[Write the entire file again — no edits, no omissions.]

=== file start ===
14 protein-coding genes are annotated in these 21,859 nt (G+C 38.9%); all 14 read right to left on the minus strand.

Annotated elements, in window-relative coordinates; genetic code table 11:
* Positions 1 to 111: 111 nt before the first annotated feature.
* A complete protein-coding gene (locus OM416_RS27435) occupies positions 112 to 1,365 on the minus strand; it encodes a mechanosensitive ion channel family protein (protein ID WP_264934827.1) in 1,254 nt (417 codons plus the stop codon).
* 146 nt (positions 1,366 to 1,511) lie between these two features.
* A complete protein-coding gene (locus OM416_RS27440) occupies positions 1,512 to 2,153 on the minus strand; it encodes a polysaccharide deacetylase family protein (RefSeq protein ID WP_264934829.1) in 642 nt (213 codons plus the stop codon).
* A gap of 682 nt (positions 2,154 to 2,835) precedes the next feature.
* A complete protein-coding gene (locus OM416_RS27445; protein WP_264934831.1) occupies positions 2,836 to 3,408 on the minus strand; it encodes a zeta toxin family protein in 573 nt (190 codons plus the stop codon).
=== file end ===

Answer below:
14 protein-coding genes are annotated in these 21,859 nt (G+C 38.9%); all 14 read right to left on the minus strand.

Annotated elements, in window-relative coordinates; genetic code table 11:
* Positions 1 to 111: 111 nt before the first annotated feature.
* A complete protein-coding gene (locus OM416_RS27435) occupies positions 112 to 1,365 on the minus strand; it encodes a mechanosensitive ion channel family protein (protein ID WP_264934827.1) in 1,254 nt (417 codons plus the stop codon).
* 146 nt (positions 1,366 to 1,511) lie between these two features.
* A complete protein-coding gene (locus OM416_RS27440) occupies positions 1,512 to 2,153 on the minus strand; it encodes a polysaccharide deacetylase family protein (RefSeq protein ID WP_264934829.1) in 642 nt (213 codons plus the stop codon).
* A gap of 682 nt (positions 2,154 to 2,835) precedes the next feature.
* A complete protein-coding gene (locus OM416_RS27445; protein WP_264934831.1) occupies positions 2,836 to 3,408 on the minus strand; it encodes a zeta toxin family protein in 573 nt (190 codons plus the stop codon).